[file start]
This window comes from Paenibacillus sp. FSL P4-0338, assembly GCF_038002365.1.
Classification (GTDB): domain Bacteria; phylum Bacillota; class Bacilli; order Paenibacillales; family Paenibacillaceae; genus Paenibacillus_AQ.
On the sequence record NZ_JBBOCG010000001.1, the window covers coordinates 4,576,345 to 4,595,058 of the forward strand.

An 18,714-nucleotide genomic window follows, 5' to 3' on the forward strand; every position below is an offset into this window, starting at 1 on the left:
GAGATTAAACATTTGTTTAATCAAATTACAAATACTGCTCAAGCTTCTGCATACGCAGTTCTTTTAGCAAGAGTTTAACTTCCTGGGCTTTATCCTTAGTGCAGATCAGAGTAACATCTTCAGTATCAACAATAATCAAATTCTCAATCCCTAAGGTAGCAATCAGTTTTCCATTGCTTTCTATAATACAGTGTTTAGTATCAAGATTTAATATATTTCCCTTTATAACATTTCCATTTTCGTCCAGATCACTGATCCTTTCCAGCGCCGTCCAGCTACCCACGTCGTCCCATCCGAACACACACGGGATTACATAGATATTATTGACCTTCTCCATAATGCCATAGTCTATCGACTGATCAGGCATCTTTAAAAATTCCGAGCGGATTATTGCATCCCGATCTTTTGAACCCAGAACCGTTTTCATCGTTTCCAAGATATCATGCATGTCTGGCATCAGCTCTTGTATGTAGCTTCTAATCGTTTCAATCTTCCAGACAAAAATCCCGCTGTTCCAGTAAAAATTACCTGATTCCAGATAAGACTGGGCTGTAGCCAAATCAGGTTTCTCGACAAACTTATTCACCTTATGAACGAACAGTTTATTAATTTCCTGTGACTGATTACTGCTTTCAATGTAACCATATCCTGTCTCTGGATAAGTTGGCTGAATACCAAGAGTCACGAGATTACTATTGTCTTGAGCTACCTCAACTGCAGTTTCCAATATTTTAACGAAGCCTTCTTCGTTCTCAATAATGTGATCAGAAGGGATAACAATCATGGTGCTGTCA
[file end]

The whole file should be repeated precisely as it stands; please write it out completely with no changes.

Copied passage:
This window comes from Paenibacillus sp. FSL P4-0338, assembly GCF_038002365.1.
Classification (GTDB): domain Bacteria; phylum Bacillota; class Bacilli; order Paenibacillales; family Paenibacillaceae; genus Paenibacillus_AQ.
On the sequence record NZ_JBBOCG010000001.1, the window covers coordinates 4,576,345 to 4,595,058 of the forward strand.

An 18,714-nucleotide genomic window follows, 5' to 3' on the forward strand; every position below is an offset into this window, starting at 1 on the left:
GAGATTAAACATTTGTTTAATCAAATTACAAATACTGCTCAAGCTTCTGCATACGCAGTTCTTTTAGCAAGAGTTTAACTTCCTGGGCTTTATCCTTAGTGCAGATCAGAGTAACATCTTCAGTATCAACAATAATCAAATTCTCAATCCCTAAGGTAGCAATCAGTTTTCCATTGCTTTCTATAATACAGTGTTTAGTATCAAGATTTAATATATTTCCCTTTATAACATTTCCATTTTCGTCCAGATCACTGATCCTTTCCAGCGCCGTCCAGCTACCCACGTCGTCCCATCCGAACACACACGGGATTACATAGATATTATTGACCTTCTCCATAATGCCATAGTCTATCGACTGATCAGGCATCTTTAAAAATTCCGAGCGGATTATTGCATCCCGATCTTTTGAACCCAGAACCGTTTTCATCGTTTCCAAGATATCATGCATGTCTGGCATCAGCTCTTGTATGTAGCTTCTAATCGTTTCAATCTTCCAGACAAAAATCCCGCTGTTCCAGTAAAAATTACCTGATTCCAGATAAGACTGGGCTGTAGCCAAATCAGGTTTCTCGACAAACTTATTCACCTTATGAACGAACAGTTTATTAATTTCCTGTGACTGATTACTGCTTTCAATGTAACCATATCCTGTCTCTGGATAAGTTGGCTGAATACCAAGAGTCACGAGATTACTATTGTCTTGAGCTACCTCAACTGCAGTTTCCAATATTTTAACGAAGCCTTCTTCGTTCTCAATAATGTGATCAGAAGGGATAACAATCATGGTGCTGTCA